Urban Risk Lab researchers Aditya Barve and Mayank Ojha assisted the group in their efforts by creating a mapping application and chatbot to ensure consistency of reporting and ease of use. Each team member used the app to find buildings where porosity points needed to be mapped. When the teams arrived outside the building, they entered their location into the app, which then triggered the Facebook and LINE powered chatbot on their phones. There, the students were guided through the measurement of the aperture, adjusting the elevation to match the Cambridge City Baseline Reference System and, based on observable features, noting the materials and the openness quality on a scale of one to three. In just three days, the team, which included Mazereeuw herself, mapped 1,030 porosity points that will aid in planning and preparing for resilience on campus in several ways.
“The objective is to understand the different heights of flood water around the porous areas of the campus,” explains Mazereeuw. “But the impact can be different depending on the space. We hope this data can inform safety as well as understand potential damage to research or disruption to campus operations due to future storms. “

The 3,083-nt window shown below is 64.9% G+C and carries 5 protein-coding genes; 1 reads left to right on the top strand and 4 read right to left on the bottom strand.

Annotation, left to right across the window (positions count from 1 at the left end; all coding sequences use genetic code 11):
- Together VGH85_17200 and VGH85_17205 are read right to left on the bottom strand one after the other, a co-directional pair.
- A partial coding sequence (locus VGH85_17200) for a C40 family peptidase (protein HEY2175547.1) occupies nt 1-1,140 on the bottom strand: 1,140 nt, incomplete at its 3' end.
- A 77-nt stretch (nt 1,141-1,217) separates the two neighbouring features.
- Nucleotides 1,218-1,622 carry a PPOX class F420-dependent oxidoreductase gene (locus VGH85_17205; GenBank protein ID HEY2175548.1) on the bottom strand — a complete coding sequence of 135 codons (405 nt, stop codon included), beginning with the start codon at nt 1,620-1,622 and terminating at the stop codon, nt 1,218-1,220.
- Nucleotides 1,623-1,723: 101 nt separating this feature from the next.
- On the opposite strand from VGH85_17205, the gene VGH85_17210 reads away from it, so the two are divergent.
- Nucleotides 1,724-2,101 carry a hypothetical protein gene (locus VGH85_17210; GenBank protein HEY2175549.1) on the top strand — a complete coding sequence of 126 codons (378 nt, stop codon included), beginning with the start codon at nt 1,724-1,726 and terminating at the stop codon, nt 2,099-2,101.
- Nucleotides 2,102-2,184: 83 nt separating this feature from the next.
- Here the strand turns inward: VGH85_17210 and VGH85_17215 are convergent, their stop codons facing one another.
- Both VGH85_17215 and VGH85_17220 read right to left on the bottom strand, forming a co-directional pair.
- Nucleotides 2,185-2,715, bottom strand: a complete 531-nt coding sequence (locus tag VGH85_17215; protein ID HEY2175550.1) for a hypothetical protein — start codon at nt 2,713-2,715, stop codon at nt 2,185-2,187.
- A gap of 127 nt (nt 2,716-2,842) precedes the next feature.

Porosity data collection is complete for this cycle – future hunts will likely be conducted to confirm and converge the data – but a team member’s work continues at the MIT basement level. Katarina Boukin, a doctoral student in civil and environmental engineering and a doctoral student at MITOS, focused on methods of collecting data under MIT buildings to understand how they would be impacted if floodwaters entered. “We have a number of connected basements on campus, and if one of them gets flooded, they all risk it,” says Boukin. “By looking at absolute elevation and absolute porosity, we connect the outdoors to the indoors and track how much and where the water can flow. With the added data from Porosity Hunt, a full picture of vulnerabilities and resilience opportunities can be shared.